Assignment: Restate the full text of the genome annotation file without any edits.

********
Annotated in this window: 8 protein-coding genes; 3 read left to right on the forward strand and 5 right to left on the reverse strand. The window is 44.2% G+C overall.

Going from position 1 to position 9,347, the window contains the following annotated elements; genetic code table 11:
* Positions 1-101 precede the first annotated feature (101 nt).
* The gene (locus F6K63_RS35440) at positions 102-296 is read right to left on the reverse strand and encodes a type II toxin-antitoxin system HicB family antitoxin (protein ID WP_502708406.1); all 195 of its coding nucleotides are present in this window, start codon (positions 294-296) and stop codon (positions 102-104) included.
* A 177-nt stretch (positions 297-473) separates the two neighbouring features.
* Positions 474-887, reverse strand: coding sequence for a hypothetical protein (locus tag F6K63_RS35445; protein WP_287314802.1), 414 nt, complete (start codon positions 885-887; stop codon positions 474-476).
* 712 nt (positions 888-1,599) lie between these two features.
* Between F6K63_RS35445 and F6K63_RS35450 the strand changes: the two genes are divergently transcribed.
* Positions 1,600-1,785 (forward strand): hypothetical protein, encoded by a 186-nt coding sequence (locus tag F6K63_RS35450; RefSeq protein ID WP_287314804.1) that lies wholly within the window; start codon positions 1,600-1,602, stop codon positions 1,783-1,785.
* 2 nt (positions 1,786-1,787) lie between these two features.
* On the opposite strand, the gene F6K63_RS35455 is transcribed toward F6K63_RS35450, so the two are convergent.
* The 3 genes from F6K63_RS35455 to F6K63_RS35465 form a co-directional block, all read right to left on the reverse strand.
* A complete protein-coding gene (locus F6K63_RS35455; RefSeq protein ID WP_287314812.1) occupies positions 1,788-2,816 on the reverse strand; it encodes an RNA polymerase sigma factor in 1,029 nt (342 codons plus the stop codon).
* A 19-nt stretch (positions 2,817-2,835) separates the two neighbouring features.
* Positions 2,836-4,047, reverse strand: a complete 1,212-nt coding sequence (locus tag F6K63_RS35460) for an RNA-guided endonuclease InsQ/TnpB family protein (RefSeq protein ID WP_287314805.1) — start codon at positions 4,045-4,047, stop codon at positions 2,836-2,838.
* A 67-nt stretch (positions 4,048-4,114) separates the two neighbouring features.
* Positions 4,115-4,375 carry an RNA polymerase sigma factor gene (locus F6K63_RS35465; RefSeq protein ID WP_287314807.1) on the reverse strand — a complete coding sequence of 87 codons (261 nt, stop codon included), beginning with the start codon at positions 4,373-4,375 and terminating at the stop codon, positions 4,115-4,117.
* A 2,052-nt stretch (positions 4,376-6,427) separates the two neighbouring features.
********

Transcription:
Annotated in this window: 8 protein-coding genes; 3 read left to right on the forward strand and 5 right to left on the reverse strand. The window is 44.2% G+C overall.

Going from position 1 to position 9,347, the window contains the following annotated elements; genetic code table 11:
* Positions 1-101 precede the first annotated feature (101 nt).
* The gene (locus F6K63_RS35440) at positions 102-296 is read right to left on the reverse strand and encodes a type II toxin-antitoxin system HicB family antitoxin (protein ID WP_502708406.1); all 195 of its coding nucleotides are present in this window, start codon (positions 294-296) and stop codon (positions 102-104) included.
* A 177-nt stretch (positions 297-473) separates the two neighbouring features.
* Positions 474-887, reverse strand: coding sequence for a hypothetical protein (locus tag F6K63_RS35445; protein WP_287314802.1), 414 nt, complete (start codon positions 885-887; stop codon positions 474-476).
* 712 nt (positions 888-1,599) lie between these two features.
* Between F6K63_RS35445 and F6K63_RS35450 the strand changes: the two genes are divergently transcribed.
* Positions 1,600-1,785 (forward strand): hypothetical protein, encoded by a 186-nt coding sequence (locus tag F6K63_RS35450; RefSeq protein ID WP_287314804.1) that lies wholly within the window; start codon positions 1,600-1,602, stop codon positions 1,783-1,785.
* 2 nt (positions 1,786-1,787) lie between these two features.
* On the opposite strand, the gene F6K63_RS35455 is transcribed toward F6K63_RS35450, so the two are convergent.
* The 3 genes from F6K63_RS35455 to F6K63_RS35465 form a co-directional block, all read right to left on the reverse strand.
* A complete protein-coding gene (locus F6K63_RS35455; RefSeq protein ID WP_287314812.1) occupies positions 1,788-2,816 on the reverse strand; it encodes an RNA polymerase sigma factor in 1,029 nt (342 codons plus the stop codon).
* A 19-nt stretch (positions 2,817-2,835) separates the two neighbouring features.
* Positions 2,836-4,047, reverse strand: a complete 1,212-nt coding sequence (locus tag F6K63_RS35460) for an RNA-guided endonuclease InsQ/TnpB family protein (RefSeq protein ID WP_287314805.1) — start codon at positions 4,045-4,047, stop codon at positions 2,836-2,838.
* A 67-nt stretch (positions 4,048-4,114) separates the two neighbouring features.
* Positions 4,115-4,375 carry an RNA polymerase sigma factor gene (locus F6K63_RS35465; RefSeq protein ID WP_287314807.1) on the reverse strand — a complete coding sequence of 87 codons (261 nt, stop codon included), beginning with the start codon at positions 4,373-4,375 and terminating at the stop codon, positions 4,115-4,117.
* A 2,052-nt stretch (positions 4,376-6,427) separates the two neighbouring features.